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I recently purchased a used 2012 Volvo XC70. It has a diesel engine and the start-stop function. Both the salesman and later my mechanic told me the same thing - this feature wears down the starter quickly and I'm better off by turning it off. However I'm a bit skeptical about this and suspect that they simply might have some old habits.

I googled around about this but couldn't find much solid information. Some sources claim that the start-stop starters are different than normal starters and are designed for such loads. Others say that the starter will wear down more quickly. So which is it? Does the start-stop function wear down a car's starter faster, or is the starter specially built for this and will not need replacing more often (if ever)?

Some more notes:

  • While I am, of course, most interested about my specific car, this site welcomes more generic questions if possible. So ideally I'd also like a more generic answer, not tied to a specific make or model. However I can totally understand that for different manufacturers the answer may vary, so - the more information, the better.
  • I'm not questioning whether the system actually achieves any fuel efficiency. That's a separate question that I'll seek to answer with my own observations in the coming months.
  • Neither am I asking about battery wear. Obviously such a system places greater load on the battery, which is why AGM batteries tend to be used. For some cars (mine included) there's even a smaller secondary battery just for the start-stop system. It's understood that this battery will most likely wear down much faster (probably lasting only a couple of years), however replacing that is much easier and cheaper than replacing the starter, so it's not such a big problem.
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As you stated hybrid technology varies by model and brand. I will answer in generalities. The manufacturer warranties the starter for at least 36,000 miles and in some cases 100,000 miles. They don't want to replace components for free. For the most part components are designed to last past the warranty. The start-stop function is more complex than just shutting off the motor and restarting it. The hybrid starter motor is larger. In some cases it is actually a starter/alternator and is belt driven. This eliminates the potential for wearing out the flywheel. In some models the engine is stopped in a specific point in the combustion cycle. This allows the motor to start with a minimum amount of cranking, saving the starter and making the process seem seamless.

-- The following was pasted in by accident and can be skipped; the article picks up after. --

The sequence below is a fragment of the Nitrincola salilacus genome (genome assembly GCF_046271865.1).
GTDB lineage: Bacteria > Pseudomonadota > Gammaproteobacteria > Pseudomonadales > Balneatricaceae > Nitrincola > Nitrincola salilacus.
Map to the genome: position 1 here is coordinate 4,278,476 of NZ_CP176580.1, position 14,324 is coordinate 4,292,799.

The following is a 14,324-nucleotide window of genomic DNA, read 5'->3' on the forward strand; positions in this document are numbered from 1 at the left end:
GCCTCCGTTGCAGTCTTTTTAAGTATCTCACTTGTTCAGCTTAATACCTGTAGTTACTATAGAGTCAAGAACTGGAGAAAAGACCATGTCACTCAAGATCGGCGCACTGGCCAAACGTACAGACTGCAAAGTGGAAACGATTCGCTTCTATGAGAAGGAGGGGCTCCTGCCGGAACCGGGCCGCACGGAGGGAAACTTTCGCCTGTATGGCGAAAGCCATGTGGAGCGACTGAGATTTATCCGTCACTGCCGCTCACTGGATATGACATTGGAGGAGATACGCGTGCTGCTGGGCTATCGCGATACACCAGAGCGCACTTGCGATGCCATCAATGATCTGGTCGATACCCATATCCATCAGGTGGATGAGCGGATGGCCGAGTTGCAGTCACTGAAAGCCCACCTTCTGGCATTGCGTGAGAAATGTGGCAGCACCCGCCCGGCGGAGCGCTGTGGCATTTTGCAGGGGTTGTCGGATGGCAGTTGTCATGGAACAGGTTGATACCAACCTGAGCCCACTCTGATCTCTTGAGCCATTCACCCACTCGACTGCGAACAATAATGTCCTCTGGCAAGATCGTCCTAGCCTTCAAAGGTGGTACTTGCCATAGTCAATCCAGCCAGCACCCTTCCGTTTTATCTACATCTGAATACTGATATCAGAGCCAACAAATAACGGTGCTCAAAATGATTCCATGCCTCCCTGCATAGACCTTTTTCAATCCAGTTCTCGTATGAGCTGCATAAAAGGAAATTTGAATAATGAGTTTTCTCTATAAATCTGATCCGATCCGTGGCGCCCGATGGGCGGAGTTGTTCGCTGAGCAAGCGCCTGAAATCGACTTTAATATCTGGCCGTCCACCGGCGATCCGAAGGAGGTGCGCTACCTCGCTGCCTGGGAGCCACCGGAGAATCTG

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    "Hybrid"? I thought the word "hybrid" meant a car with both an electric motor and a conventional one, where you can switch between what you use. This isn't what I meant. What I meant was cars with only a conventional engine (either diesel or petrol), but which stops the engine at red lights and then restarts it once you touch the controls again. – Vilx- Dec 31 '19 at 11:52
  • I believe Mike's was referring to hybrid technology and not necessarily hybrid vehicles. I am very interested in this topic and would also like to hear some real world information on these systems. Specifically on maintenance and durability. – Jupiter Dec 31 '19 at 13:15
  • When only the start -stop feature is installed it is sometimes referred to as passive hybrid technology. It doesn't have electric drive motors for the wheels. – mikes Dec 31 '19 at 13:51
  • Some manufacturers refer to start stop as "microhybrid" I agree with mikes, the belt driven starters are not turning the flywheel directly and can therefore even restart an engine while coasting. – AnyOneElse Jan 30 at 15:06

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